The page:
The Physical Symptoms of Depression

For many, depression is a mental illness that only results in emotional pain. We have believed that this mental illness cannot manifest itself physically. However, research proves that those suffering from depression can exhibit physical signs. And this is something we don’t always discuss.

Depression occurs in episodes, and the symptoms may vary depending on the episode you are in. Therefore, it’s essential to understand the rare physical symptoms of depression while you’re still in the early stages. This will help you seek appropriate depression treatment as soon as possible.

We don’t usually recognize the physical symptoms of depression because we interpret and associate them with other conditions like somatic illness. Here are some of the major physical symptoms of depression to watch out for.

  1. Unexplained Pains and Aches

Has anyone complained to you of pain and aches all over their bodies without a clear cause? Apparently, they might be suffering from depression.

One study found that a depressed mind increases the perception of pain. This means an individual may feel pains and aches without any visible cause. Therefore, if you often feel your muscles aching when you’ve done nothing, you might be suffering from depression.

Although, you’ll need to visit a doctor to examine the pain and see if a cause can be identified. If not, the next step should be to a mental health professional. Some experts suggest using anti-depressants to relieve depression and to help combat the pain.

So, the next time you experience unexplained aches and pain, don’t give it a blind eye. It might be a sign of depression, and it will be better to take care of it in its early stages.

  1. Disturbed Sleep

According to CDC, a normal healthy adult should sleep for about 7 to 9 hours a day. The quantity and quality of sleep are essential for your physical and mental well-being. However, depression may reduce both the quality and quantity of your sleep, risking your health.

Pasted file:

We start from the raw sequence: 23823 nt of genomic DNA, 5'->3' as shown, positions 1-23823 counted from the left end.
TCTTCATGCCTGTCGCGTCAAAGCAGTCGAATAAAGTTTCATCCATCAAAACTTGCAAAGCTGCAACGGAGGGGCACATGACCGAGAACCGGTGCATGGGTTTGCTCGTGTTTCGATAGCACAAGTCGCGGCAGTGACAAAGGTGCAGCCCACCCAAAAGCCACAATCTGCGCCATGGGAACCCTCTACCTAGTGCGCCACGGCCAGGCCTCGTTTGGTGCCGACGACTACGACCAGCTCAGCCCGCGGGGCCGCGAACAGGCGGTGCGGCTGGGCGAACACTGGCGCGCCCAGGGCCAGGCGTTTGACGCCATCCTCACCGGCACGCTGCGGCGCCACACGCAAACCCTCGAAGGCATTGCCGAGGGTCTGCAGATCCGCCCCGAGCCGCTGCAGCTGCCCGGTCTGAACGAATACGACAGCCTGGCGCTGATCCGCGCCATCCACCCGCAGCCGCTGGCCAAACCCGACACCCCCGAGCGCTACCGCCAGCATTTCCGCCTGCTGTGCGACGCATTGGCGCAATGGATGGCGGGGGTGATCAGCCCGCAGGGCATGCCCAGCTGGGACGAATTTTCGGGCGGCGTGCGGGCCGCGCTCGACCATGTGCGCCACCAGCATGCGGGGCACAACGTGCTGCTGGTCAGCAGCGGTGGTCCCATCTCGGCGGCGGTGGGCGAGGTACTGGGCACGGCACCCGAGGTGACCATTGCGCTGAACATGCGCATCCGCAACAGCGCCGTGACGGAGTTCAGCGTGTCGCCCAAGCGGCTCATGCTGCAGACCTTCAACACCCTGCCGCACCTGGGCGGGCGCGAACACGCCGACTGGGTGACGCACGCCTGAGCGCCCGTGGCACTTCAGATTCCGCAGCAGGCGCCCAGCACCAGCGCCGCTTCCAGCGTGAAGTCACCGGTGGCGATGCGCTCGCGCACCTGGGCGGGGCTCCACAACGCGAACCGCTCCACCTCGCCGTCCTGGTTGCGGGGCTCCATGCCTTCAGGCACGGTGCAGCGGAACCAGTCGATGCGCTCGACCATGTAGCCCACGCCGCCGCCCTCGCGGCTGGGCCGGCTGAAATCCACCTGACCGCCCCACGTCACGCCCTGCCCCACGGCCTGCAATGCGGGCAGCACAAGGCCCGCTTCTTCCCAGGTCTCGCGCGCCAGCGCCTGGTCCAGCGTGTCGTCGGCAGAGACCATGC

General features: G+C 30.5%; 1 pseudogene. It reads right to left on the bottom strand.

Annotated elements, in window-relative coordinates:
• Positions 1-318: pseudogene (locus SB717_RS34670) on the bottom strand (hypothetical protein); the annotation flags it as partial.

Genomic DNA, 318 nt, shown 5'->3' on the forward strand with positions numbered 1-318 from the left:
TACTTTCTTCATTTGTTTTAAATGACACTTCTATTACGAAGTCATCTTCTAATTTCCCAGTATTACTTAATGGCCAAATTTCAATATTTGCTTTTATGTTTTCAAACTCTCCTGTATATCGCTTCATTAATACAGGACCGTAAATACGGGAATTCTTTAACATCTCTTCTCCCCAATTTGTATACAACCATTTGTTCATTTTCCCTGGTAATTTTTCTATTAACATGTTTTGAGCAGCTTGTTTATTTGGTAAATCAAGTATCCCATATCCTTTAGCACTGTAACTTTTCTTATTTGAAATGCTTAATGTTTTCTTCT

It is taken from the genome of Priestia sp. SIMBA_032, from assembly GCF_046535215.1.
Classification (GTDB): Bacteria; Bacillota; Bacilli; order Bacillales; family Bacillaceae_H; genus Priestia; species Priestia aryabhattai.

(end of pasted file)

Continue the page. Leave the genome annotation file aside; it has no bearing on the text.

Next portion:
For instance, if you spend about an hour or more trying to find sleep at night, you might be suffering from depression. Usually, it should take you between 10 to 20 minutes to catch sleep. Anything longer than that is a cause for alarm. Although it’s normal for your sleep latency to fluctuate once or twice, if the pattern gets too long, you should seek medical help immediately.

Again, if you wake up very early in the morning, you might be suffering from depression. However, this doesn’t mean we should stay in our beds until late mornings. It’s understandable to wake up as from four in the morning onwards. However, if you don’t find sleep as early as two in the morning, it might be a symptom of depression.

Some victims of depression sleep for long hours to avoid the mental symptoms, which is also a sign of depression.

  1. Changes in Weight or Appetite

Some people eat more than their normal (“emotional eating”) to cope with depression. Others do not get the appetite to take foods as a result of their mental illness.

All the same, both are physical symptoms of depression.

Those who use food to cope up with depression end up with stomach aches and obesity-related illnesses. They gain more weight which affects their health in the long run.

Loss of appetite will result in reduced weight as the body will lack the necessary nutrients to grow. This may also result in a lack of energy.